February 14, 2013 by Matt Musico
One of the wonderful things about the game of baseball is that there are so many teams and leagues throughout the United States and the World. When looking at professional baseball, there is Major League Baseball and respective team’s minor league systems, but also various independent leagues. We sometimes forget that those pro ballplayers had to start somewhere as kids, and the American Legion baseball program has been a huge part of that (especially in my life as well).
Here’s what happened on this date, all the way back in 1928 (except courtesy of National Pastime):
The American Legion baseball program, on the brink of bankruptcy, receives a pledge of $50,000 from Commissioner Kenesaw Mountain Landis and the MLB Advisory Council to continue its development of a national championship program for teenagers. With the much-needed funding, Legion Baseball will continue in 1928, and the following season teams in the tournament will be representing every state and the District of Columbia.
Being a product of American Legion Baseball (Beacon, NY, Post 203, to be specific) and seeing where the program is today, I was surprised to see the program was struggling so much that the MLB Advisory Council had to step in 85 years ago to lend a helping hand. However, I’m glad they did; the three years I spent playing for Beacon were three of the most enjoyable summers I’ve ever had playing baseball.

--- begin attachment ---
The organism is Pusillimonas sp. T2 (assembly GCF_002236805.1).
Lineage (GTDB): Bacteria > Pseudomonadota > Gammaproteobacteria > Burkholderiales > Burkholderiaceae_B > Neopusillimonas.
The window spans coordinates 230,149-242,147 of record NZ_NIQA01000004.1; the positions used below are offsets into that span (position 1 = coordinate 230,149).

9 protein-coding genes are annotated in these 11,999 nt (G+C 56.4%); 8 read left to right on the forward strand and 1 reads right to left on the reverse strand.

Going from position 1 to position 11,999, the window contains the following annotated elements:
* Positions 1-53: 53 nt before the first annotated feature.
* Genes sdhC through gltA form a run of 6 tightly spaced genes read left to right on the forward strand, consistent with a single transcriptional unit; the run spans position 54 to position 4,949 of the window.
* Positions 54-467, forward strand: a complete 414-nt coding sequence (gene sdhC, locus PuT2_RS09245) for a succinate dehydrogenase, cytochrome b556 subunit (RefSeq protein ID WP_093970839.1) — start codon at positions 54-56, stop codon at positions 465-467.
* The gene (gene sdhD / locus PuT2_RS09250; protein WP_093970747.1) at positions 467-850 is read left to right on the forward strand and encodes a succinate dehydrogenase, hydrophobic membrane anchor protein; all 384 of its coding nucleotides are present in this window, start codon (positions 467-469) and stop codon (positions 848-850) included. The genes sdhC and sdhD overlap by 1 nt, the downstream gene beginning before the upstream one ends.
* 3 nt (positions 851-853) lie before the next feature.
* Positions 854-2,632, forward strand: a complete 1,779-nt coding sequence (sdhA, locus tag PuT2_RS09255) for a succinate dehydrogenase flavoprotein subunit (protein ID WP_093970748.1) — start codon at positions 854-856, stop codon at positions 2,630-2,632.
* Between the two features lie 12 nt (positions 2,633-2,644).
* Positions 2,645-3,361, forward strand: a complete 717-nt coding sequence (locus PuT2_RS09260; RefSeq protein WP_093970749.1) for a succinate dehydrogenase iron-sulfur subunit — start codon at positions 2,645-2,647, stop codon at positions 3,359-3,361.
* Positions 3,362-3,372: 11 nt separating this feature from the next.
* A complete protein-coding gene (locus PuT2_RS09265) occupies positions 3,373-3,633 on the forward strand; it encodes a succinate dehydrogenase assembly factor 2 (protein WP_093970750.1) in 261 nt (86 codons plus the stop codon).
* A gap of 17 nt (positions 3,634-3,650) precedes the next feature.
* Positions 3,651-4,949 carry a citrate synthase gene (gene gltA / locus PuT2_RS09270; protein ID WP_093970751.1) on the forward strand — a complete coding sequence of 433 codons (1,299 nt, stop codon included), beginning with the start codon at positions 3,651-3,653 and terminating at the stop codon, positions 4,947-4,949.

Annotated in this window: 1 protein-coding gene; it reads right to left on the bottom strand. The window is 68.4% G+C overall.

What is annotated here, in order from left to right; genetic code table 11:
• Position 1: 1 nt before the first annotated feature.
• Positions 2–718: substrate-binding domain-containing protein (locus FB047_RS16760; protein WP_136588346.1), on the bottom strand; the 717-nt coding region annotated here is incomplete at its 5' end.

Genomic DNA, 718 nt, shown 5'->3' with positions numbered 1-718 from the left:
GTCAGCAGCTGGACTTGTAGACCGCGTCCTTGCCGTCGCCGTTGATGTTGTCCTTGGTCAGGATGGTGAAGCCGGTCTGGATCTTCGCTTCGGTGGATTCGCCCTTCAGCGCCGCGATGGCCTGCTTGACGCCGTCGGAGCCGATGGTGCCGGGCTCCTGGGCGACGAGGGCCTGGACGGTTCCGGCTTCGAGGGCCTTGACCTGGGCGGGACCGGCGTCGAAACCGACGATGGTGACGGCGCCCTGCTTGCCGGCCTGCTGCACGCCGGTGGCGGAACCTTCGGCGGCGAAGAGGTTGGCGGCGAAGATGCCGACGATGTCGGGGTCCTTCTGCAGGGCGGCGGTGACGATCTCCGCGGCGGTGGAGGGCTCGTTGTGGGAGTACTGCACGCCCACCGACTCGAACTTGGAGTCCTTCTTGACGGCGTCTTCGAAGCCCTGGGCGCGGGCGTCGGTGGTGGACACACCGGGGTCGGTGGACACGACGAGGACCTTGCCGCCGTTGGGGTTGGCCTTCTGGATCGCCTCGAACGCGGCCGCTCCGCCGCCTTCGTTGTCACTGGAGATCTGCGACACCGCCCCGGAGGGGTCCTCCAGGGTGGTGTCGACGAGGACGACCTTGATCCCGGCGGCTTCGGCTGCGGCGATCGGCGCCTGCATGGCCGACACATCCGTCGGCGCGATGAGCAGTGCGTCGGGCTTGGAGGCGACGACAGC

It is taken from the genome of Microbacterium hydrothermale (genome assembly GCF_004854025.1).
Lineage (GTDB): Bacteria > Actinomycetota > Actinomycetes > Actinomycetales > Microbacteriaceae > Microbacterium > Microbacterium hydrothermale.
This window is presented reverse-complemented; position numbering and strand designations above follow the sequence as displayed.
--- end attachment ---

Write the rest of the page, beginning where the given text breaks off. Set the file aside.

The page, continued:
During that time, I had the opportunity to be a part of a team that won our district, as well as placing second in New York State in the 17-and-under division. As I moved up to the 19-and-under division, we weren’t as successful as a team, but we won tournaments and I formed some wonderful relationships with teammates and coaches while taking my own game to new heights. It was incredibly fun to play for Post 203 because you knew you were representing something meaningful to the community.
It’s also refreshing that the MLB to saw the importance of reviving this program, for all the young ballplayers across the country. I mean, I doubt they would have invested $50,000 into what at the time was a sinking ship in an effort to try and revive it. But, like I said before, I’m certainly glad they did, as I have memories I will carry with me for many years to come.
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